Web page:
The way I deal with it is saving some positive comments on my work to look at whenever I’m feeling like I’m not me, to know that regardless of the methods used to create it, my computer funk makes people happy just the same as music created by someone with more traditional instrumental skill (maybe even more so, as technology does give you a lot more control over your sound).

Impostor syndrome can also keep you a little hungry to keep improving yourself, if you are able to route it that way; I will occasionally start a day with panic and end up spending it all on YouTube tutorials learning new skills to make myself feel a little better.

I don’t think it ever goes away, or I’ll ever have some big moment where that part of my brain has an epiphany and promises to leave me alone. I just can’t let it convince me that I’m not doing well.


#5

I recently had a friend I work with pull me aside and chew me out for the bio I had written for myself for his site. He pointed out that the self-deprecation was too specific and harsh to be funny and that I should give myself some credit for once. It was…a weird discussion. I don’t think of myself as skilled, and I have a rather ingrained sense of imposter syndrome. I’ve had a scripty friend ask for some advice as an editor, and it felt…weird.

The only way I’ve really dealt with it is to let myself feel like an imposter and just continue doing what I do in spite of it. Sure, I could be an imposter or some kind of talentless hack, and there’s a good chance I’ll never know my worth, but I should still keep at it because maybe one day I’ll be so good or become so skilled at “the thing” that I will have no choice but to acknowledge it…maybe.


#6

I don’t think any creative endeavor can truly be free of the insecurities imposter syndrome imparts, but you can learn to minimize it and even ignore it.

For me, it was about finding the thing in my mind that makes a person “legit” in that area, and then doing it. I’ve always considered myself a writer who likes to draw, mostly because when I came to the fork in the road between the two right before college, I chose writing. Got a degree in journalism, then a masters in English education. Then started a career as a writer.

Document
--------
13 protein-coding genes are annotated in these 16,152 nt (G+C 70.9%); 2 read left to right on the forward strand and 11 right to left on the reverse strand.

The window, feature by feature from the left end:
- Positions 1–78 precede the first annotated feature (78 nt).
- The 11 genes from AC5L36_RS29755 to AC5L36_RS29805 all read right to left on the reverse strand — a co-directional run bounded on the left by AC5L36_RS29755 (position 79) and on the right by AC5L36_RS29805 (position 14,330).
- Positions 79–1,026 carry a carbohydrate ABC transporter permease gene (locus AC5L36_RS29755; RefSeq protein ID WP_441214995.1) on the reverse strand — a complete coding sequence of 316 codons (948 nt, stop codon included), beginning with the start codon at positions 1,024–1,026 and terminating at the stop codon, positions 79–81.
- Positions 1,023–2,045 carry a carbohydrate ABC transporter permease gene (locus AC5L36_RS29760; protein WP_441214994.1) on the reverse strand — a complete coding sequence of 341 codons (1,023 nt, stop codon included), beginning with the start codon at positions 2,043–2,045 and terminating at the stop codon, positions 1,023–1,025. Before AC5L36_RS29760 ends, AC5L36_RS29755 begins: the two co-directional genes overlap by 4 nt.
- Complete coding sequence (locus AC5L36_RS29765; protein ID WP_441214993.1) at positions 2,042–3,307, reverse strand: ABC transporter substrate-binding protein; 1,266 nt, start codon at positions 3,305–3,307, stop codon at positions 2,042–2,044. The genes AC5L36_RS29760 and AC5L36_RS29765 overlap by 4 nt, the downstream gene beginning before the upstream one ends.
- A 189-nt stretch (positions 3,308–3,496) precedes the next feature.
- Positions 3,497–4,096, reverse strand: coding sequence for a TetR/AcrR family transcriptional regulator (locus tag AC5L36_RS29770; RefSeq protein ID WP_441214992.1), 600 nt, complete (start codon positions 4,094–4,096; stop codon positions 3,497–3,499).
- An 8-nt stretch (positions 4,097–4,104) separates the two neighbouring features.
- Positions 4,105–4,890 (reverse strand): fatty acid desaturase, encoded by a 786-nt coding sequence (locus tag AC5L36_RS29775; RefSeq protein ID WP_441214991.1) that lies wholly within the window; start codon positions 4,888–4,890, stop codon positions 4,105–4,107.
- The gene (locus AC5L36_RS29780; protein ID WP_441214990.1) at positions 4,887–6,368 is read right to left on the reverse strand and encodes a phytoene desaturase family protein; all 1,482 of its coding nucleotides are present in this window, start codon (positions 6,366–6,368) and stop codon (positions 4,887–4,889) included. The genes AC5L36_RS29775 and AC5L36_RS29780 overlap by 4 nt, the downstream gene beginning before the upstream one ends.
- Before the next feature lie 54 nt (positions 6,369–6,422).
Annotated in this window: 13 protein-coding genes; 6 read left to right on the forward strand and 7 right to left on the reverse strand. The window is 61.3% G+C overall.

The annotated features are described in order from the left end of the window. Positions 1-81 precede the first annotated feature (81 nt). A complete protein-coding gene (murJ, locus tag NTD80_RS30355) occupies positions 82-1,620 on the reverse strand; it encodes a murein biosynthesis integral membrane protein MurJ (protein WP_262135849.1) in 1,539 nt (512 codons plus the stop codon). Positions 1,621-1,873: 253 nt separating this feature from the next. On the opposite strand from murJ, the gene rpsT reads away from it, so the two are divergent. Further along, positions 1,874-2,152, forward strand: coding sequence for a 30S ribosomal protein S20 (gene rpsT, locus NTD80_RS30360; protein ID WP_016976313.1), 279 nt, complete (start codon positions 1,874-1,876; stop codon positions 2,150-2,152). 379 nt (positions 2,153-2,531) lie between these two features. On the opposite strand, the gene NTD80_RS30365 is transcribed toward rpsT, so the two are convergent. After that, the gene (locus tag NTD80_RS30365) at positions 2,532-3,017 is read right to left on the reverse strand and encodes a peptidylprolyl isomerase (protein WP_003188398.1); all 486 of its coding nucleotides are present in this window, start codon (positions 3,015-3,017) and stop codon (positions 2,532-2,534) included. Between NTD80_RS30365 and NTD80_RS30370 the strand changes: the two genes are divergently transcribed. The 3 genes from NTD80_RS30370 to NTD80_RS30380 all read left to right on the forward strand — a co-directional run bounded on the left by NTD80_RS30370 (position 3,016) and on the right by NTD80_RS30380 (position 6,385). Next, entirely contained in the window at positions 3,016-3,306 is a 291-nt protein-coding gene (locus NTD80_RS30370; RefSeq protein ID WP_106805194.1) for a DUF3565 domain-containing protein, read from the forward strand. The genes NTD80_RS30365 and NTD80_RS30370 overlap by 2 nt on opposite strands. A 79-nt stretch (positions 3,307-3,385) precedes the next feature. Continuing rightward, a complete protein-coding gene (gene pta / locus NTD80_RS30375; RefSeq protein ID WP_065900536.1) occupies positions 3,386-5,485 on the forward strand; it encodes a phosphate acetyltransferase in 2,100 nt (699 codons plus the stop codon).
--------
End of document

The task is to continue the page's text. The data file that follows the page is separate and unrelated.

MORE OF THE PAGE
I had this formal training which made me feel legit. I’ve never once struggled with feeling like an imposter for writing. But art was different. I never wanted to call myself an artist. I didn’t have the training!

I know it’s silly, but I started taking some online art classes–not just free tutorials, but actual courses that I put my own time and money into. My art started to improve, and I started to get art jobs on the side. I started to feel like less of an imposter. I was a legit artist!

Now that’s not to say that when I made something that went viral on the internet in 2014 and I saw huge websites write headlines like, “Artist Austin Light illustrates…” that I didn’t feel like an imposter, because I super did! But I got over it faster I think because I jumped over the stupid legitimacy hurdles my brain had put up years ago.

So maybe try to find those hurdles for your comedy and jump over them…hmm, perhaps that’s not the BEST metaphor for you in particular, but you get what I mean. You basically trick your brain into thinking you’re totally legit (even though to me, it sounds like you already are totally legit).


#7

Does it count as impostor syndrome if you’ve never actually succeeded at anything in the first place.

People will tell me I’m smart and likable and I always feel like I’m fooling them, because they’ll get all excited about my potential and I will invariably disappoint them, cause them stress, and just generally drag them down with me. Then I tell them to cut their losses and leave me alone and they won’t, and then I just fail again and the cycle repeats. It seems like I’ve never been a net positive in anyone’s life.


#8

Hey Guys, many thanks for the great responses and for opening up.
@bronson I’ve been meaning to check out Tig for a while now. Thanks for the rec! The comic that convinced me to take the leap was Cameron Esposito. She’s able to educate people about her queerness, whilst also being really funny and insightful.

Sometimes I feel like my stand up limits the things that I want to convey on stage, so I turn to blogging or poetry. I have this outline for a Dnd-campaign, which I could technically also turn into a fantasy novel. It feels really awesome to finally have the courage to express myself creatively, but I also fear of becoming a person that starts a lot of things, but never follows through on any of them.

@ToasterTheModernist Your story made me grin from ear to ear. Thank you for sharing!

@2Mello Every now and then people ask me to tell them a joke, after I tell them that I do Stand Up. Most give me this really weird look, when I tell them that that’s not how Stand Up works. I’d love to hear some of your compositions! Can I find them somewhere online?

I remember the first time I talked to my mom about my Stand Up.

Mom: So I saw your comedy on youtube.
Me: Oh, what did you think?
Mom: Well… I couldn’t understand half of the jokes you made. The other half I just didn’t find funny.
Me: Gee, thanks Mom!

@austindlight I’ve been thinking about taking classes. I’m currently saving up my money for further training at my offi@ce gig to keep the lights on.

I vented to a couple of friends from the comedy scene, organized some of my upcoming shows and even managed to write a joke yesterday.


#9

It definitely does! Afer all succeeding is subjective and depends on your personal goal.

It sounds like you’re being way to hard on yourself. Failing is a vital part of being able to actually improve and get better at something. The fact that people stay with you is the biggest indicator of your worth to them, even if you yourself can’t see it.